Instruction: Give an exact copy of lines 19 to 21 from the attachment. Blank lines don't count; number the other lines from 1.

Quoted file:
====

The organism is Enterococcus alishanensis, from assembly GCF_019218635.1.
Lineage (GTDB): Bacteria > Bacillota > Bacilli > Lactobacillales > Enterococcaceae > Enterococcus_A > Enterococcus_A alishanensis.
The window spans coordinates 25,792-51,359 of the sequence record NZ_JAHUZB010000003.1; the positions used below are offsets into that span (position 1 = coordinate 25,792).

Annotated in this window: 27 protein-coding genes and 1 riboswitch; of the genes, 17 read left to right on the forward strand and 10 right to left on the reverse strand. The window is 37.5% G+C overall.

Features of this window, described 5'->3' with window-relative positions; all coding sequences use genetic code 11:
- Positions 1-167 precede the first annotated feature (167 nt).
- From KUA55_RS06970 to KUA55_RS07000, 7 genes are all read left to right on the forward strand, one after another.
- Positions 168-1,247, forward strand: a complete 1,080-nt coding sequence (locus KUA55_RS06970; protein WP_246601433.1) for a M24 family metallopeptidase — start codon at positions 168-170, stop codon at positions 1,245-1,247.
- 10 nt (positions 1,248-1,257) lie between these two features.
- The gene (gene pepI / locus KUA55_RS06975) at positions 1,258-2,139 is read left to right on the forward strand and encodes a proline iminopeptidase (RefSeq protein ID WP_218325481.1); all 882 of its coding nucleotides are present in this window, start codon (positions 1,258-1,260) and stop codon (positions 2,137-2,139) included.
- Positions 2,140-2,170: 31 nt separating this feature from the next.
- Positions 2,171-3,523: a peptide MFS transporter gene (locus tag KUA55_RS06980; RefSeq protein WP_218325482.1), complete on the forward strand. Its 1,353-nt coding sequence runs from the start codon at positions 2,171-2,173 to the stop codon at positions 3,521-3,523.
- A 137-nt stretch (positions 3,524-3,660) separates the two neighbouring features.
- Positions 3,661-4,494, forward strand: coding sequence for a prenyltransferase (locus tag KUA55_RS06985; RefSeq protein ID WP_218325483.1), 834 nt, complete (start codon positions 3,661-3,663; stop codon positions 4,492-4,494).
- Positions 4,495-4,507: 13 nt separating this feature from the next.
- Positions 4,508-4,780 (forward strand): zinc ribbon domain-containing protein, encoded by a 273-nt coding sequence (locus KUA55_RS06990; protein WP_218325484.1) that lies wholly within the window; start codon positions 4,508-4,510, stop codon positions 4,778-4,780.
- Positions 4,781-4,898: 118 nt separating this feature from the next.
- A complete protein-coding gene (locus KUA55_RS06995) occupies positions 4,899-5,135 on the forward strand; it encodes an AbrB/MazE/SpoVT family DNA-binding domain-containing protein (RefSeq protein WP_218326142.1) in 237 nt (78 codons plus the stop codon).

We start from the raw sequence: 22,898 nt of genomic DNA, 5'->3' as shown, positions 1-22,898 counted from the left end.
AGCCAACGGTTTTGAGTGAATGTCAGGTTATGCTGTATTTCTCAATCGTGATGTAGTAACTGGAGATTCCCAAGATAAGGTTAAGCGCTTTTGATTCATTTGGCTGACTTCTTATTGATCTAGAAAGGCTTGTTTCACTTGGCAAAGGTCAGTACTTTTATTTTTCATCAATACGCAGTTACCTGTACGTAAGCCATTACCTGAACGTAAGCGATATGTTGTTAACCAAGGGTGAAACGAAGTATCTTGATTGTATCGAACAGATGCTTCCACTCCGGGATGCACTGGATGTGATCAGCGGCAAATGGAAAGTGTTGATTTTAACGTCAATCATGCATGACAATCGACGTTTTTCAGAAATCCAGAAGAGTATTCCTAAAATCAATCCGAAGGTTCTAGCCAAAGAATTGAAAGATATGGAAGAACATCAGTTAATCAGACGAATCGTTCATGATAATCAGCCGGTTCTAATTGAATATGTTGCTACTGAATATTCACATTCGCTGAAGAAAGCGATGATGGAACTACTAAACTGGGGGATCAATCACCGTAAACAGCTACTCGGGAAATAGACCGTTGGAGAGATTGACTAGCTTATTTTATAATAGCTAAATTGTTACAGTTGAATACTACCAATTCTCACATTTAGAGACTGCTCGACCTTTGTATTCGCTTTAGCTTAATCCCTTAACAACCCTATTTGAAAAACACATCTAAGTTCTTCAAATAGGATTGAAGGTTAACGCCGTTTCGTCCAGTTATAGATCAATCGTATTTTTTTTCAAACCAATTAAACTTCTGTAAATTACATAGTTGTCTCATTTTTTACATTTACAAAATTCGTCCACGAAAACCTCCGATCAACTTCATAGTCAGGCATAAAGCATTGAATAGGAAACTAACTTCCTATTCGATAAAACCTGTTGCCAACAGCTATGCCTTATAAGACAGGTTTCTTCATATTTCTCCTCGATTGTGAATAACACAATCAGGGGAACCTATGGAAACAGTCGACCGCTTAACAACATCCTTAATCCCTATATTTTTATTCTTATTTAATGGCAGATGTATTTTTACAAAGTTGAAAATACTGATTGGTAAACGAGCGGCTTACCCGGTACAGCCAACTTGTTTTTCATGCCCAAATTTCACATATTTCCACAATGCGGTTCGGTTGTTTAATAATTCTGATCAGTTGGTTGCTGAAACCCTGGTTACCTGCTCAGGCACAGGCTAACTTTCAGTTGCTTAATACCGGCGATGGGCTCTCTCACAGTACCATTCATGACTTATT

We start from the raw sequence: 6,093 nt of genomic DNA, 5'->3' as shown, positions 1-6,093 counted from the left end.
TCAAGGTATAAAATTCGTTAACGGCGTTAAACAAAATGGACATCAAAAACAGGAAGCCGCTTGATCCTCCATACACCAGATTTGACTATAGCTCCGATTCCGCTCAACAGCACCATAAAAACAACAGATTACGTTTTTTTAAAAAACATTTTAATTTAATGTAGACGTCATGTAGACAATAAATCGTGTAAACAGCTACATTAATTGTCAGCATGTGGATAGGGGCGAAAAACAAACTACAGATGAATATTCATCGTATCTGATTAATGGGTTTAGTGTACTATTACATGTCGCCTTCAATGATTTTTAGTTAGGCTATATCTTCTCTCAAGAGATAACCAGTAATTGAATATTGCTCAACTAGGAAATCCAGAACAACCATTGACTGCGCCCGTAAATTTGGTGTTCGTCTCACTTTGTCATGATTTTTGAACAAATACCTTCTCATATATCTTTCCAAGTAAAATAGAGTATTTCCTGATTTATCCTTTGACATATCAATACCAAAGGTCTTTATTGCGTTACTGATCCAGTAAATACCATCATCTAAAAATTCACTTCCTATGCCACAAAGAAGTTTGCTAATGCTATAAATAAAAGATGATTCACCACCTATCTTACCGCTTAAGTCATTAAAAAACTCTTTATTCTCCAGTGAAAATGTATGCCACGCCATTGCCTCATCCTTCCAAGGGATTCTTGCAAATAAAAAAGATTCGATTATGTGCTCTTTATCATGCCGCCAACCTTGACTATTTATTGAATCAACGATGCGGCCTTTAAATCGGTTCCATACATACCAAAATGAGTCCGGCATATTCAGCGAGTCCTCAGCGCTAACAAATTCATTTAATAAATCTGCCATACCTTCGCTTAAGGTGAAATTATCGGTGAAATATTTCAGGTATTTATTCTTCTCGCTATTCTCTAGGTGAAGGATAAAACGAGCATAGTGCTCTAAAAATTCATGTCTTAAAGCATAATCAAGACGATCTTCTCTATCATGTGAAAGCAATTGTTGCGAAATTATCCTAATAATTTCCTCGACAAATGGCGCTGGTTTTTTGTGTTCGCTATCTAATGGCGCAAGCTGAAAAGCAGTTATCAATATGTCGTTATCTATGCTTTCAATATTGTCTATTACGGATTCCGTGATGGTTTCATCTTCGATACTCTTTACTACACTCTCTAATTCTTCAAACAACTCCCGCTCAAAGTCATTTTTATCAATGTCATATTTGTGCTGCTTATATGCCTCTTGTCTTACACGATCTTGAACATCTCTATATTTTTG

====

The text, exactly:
We start from the raw sequence: 22,898 nt of genomic DNA, 5'->3' as shown, positions 1-22,898 counted from the left end.
AGCCAACGGTTTTGAGTGAATGTCAGGTTATGCTGTATTTCTCAATCGTGATGTAGTAACTGGAGATTCCCAAGATAAGGTTAAGCGCTTTTGATTCATTTGGCTGACTTCTTATTGATCTAGAAAGGCTTGTTTCACTTGGCAAAGGTCAGTACTTTTATTTTTCATCAATACGCAGTTACCTGTACGTAAGCCATTACCTGAACGTAAGCGATATGTTGTTAACCAAGGGTGAAACGAAGTATCTTGATTGTATCGAACAGATGCTTCCACTCCGGGATGCACTGGATGTGATCAGCGGCAAATGGAAAGTGTTGATTTTAACGTCAATCATGCATGACAATCGACGTTTTTCAGAAATCCAGAAGAGTATTCCTAAAATCAATCCGAAGGTTCTAGCCAAAGAATTGAAAGATATGGAAGAACATCAGTTAATCAGACGAATCGTTCATGATAATCAGCCGGTTCTAATTGAATATGTTGCTACTGAATATTCACATTCGCTGAAGAAAGCGATGATGGAACTACTAAACTGGGGGATCAATCACCGTAAACAGCTACTCGGGAAATAGACCGTTGGAGAGATTGACTAGCTTATTTTATAATAGCTAAATTGTTACAGTTGAATACTACCAATTCTCACATTTAGAGACTGCTCGACCTTTGTATTCGCTTTAGCTTAATCCCTTAACAACCCTATTTGAAAAACACATCTAAGTTCTTCAAATAGGATTGAAGGTTAACGCCGTTTCGTCCAGTTATAGATCAATCGTATTTTTTTTCAAACCAATTAAACTTCTGTAAATTACATAGTTGTCTCATTTTTTACATTTACAAAATTCGTCCACGAAAACCTCCGATCAACTTCATAGTCAGGCATAAAGCATTGAATAGGAAACTAACTTCCTATTCGATAAAACCTGTTGCCAACAGCTATGCCTTATAAGACAGGTTTCTTCATATTTCTCCTCGATTGTGAATAACACAATCAGGGGAACCTATGGAAACAGTCGACCGCTTAACAACATCCTTAATCCCTATATTTTTATTCTTATTTAATGGCAGATGTATTTTTACAAAGTTGAAAATACTGATTGGTAAACGAGCGGCTTACCCGGTACAGCCAACTTGTTTTTCATGCCCAAATTTCACATATTTCCACAATGCGGTTCGGTTGTTTAATAATTCTGATCAGTTGGTTGCTGAAACCCTGGTTACCTGCTCAGGCACAGGCTAACTTTCAGTTGCTTAATACCGGCGATGGGCTCTCTCACAGTACCATTCATGACTTATT

We start from the raw sequence: 6,093 nt of genomic DNA, 5'->3' as shown, positions 1-6,093 counted from the left end.